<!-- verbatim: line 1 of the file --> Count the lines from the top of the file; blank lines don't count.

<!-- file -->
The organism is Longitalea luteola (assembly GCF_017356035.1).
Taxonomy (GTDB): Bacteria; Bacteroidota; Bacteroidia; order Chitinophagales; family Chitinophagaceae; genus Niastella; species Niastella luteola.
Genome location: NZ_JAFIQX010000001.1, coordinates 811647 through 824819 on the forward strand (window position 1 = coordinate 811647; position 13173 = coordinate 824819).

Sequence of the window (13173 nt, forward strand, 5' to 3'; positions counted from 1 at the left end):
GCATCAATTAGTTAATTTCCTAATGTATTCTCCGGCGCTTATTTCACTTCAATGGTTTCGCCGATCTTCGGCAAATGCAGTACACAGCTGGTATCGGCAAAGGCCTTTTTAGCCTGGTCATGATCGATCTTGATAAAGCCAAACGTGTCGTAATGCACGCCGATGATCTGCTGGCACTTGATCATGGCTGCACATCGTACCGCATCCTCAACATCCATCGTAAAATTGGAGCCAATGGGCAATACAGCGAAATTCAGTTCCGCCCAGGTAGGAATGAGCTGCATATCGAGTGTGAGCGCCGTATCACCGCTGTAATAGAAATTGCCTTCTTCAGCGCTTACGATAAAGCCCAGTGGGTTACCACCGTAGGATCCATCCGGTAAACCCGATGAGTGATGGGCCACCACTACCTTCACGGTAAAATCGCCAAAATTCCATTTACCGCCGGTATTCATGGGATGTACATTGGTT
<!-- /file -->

The organism is Longitalea luteola (assembly GCF_017356035.1).